The Johari window is a technique[ that helps people better understand their relationship with themselves and others. It was created by psychologists Joseph Luft (1916–2014) and Harrington Ingham (1916–1995) in 1955, and is used primarily in self-help groups and corporate settings as a heuristic exercise.[ Luft and Ingham named their model “Johari” using a combination of their first names.
In the exercise, subjects pick a number of adjectives from a list, choosing ones they feel describe their own personality. The subject’s peers then get the same list, and each picks an equal number of adjectives that describe the subject. These adjectives are then inserted into a two-by-two grid of four cells.[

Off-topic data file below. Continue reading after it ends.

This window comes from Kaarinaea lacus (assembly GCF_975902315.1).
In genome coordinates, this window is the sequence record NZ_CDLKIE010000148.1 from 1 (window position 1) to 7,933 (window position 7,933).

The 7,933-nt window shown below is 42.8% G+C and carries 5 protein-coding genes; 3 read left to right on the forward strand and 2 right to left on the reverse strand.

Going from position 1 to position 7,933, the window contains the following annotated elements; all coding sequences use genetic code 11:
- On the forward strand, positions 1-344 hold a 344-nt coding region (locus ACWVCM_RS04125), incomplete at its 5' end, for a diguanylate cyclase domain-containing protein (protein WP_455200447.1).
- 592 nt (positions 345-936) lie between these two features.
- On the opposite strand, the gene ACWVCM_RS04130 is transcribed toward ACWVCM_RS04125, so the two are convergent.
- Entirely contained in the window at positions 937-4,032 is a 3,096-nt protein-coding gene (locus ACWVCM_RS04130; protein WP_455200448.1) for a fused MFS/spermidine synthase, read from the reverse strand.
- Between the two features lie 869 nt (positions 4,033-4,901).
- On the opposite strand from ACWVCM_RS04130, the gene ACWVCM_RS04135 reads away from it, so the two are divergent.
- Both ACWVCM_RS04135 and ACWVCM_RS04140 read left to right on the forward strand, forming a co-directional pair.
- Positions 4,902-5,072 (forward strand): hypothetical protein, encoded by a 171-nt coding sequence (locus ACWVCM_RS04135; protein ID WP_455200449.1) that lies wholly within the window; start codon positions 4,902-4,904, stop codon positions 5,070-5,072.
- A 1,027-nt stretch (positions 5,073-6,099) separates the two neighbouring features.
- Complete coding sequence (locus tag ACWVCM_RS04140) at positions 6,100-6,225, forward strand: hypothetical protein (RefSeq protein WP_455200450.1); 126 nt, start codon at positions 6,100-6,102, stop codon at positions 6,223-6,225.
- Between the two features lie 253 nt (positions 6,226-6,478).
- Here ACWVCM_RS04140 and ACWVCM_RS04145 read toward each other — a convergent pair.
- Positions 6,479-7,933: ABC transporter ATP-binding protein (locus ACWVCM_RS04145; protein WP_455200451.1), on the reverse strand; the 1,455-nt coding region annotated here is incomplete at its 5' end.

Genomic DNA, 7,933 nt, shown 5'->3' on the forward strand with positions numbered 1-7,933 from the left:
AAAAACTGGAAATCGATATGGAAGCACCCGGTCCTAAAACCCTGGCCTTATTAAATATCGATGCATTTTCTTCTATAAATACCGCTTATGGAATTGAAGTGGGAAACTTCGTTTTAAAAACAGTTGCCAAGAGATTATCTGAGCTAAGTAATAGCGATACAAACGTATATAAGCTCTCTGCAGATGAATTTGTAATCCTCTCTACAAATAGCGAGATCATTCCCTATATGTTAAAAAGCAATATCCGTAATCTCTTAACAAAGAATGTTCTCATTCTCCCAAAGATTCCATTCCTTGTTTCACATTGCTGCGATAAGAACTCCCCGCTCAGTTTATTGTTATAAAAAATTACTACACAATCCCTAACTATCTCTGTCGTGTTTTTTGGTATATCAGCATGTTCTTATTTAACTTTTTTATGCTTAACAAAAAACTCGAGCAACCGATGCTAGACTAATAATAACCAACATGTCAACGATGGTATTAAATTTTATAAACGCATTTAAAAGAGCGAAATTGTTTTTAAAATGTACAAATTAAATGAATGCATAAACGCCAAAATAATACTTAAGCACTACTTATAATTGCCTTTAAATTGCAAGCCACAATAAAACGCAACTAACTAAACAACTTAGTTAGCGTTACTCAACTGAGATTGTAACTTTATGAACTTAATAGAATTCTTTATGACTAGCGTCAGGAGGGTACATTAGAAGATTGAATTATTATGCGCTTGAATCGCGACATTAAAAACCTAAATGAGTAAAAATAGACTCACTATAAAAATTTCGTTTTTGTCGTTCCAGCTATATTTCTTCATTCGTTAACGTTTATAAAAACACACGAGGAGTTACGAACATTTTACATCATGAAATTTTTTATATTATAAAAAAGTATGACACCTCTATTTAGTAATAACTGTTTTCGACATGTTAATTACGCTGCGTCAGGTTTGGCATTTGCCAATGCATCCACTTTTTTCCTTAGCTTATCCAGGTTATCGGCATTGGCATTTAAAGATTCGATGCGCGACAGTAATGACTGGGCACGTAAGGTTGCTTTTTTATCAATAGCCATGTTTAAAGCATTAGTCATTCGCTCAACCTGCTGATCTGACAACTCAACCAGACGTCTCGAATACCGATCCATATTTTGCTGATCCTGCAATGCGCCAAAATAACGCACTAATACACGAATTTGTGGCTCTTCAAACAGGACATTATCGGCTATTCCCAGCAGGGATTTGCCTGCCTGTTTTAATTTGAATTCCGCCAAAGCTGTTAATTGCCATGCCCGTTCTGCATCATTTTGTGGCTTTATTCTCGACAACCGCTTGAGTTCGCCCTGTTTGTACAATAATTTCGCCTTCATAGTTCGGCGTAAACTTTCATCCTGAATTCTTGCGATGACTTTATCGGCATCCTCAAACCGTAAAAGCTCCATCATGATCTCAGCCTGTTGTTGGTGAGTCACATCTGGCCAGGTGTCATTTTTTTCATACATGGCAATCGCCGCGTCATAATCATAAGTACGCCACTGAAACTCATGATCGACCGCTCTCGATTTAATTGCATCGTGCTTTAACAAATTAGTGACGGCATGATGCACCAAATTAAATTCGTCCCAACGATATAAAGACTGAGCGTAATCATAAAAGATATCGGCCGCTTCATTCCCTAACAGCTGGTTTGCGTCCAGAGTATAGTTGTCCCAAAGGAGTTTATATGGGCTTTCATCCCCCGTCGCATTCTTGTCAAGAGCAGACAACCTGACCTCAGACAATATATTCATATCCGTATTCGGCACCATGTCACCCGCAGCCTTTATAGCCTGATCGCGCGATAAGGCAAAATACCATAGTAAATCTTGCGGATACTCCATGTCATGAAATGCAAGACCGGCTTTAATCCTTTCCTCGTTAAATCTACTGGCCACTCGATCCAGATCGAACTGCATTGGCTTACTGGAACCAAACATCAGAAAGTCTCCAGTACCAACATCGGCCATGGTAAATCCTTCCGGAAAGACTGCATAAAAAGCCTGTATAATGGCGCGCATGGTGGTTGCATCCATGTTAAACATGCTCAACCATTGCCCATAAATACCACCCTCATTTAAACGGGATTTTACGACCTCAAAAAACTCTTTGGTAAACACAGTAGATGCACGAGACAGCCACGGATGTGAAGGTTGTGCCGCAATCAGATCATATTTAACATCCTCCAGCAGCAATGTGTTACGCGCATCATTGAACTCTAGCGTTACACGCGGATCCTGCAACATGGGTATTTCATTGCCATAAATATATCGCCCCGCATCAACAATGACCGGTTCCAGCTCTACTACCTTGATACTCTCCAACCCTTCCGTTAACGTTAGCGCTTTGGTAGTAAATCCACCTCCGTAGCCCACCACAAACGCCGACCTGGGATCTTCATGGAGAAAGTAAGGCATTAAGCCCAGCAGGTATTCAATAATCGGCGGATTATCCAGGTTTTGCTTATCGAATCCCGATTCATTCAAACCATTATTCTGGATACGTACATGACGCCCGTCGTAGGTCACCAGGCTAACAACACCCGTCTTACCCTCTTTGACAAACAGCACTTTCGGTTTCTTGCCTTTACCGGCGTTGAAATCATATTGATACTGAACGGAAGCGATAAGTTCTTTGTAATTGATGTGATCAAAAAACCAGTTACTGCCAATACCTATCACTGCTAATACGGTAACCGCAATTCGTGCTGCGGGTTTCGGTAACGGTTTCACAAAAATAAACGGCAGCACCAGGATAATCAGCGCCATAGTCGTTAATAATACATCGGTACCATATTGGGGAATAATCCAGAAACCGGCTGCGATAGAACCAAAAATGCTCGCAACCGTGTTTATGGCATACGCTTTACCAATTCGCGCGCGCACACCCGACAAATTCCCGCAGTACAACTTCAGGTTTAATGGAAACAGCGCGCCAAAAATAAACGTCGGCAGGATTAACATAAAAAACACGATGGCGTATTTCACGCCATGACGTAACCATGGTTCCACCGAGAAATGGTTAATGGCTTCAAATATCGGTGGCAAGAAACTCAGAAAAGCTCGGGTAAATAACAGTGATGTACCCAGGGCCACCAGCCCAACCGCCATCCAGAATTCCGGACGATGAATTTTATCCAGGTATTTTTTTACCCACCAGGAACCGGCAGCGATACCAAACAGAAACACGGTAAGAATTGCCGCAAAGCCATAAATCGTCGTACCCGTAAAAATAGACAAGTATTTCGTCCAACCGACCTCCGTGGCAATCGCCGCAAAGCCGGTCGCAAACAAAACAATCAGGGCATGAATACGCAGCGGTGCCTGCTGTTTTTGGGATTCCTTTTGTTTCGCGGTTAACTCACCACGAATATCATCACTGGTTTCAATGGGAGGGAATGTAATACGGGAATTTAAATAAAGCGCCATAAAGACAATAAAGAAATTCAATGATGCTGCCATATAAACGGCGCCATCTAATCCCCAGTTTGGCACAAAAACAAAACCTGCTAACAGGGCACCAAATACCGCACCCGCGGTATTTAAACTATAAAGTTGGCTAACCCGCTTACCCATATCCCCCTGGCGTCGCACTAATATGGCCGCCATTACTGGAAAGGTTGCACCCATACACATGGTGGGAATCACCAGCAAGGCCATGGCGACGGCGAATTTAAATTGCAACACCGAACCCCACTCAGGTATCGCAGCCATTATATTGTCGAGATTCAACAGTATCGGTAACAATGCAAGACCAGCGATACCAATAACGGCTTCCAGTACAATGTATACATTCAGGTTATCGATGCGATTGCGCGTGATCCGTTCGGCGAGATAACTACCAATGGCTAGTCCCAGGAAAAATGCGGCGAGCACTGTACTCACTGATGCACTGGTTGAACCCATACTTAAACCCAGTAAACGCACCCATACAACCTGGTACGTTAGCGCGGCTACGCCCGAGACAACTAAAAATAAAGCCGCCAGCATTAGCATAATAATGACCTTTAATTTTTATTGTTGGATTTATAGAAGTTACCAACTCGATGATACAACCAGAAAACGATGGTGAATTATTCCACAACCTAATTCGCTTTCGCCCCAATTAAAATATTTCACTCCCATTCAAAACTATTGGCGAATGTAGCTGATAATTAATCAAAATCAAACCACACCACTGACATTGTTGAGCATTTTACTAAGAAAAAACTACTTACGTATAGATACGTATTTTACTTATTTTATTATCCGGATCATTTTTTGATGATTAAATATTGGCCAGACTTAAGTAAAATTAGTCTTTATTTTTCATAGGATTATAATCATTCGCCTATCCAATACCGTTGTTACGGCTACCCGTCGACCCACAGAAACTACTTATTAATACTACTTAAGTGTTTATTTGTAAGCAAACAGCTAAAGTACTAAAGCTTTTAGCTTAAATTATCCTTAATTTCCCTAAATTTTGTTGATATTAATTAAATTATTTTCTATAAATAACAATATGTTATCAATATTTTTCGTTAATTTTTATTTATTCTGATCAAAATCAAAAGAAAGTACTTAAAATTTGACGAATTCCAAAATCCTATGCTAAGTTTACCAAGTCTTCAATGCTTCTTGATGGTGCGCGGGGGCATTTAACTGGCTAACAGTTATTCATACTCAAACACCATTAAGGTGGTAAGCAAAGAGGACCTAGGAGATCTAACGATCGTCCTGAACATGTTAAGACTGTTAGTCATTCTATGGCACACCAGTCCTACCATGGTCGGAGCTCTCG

The philosopher Charles Handy calls this concept the Johari window with four Quadrants.
Quadrant one is the part of ourselves that we and others see.
Quadrant two contains aspects that others see but we are unaware of. Quadrant three is the private space we know but hide from others.
Quadrant four is the unconscious part of us that neither ourselves nor others see.
The exercise can be used in knowing ourself properly and hence improving our interactions with others which will lead to enhanced Mental and Social Well Being.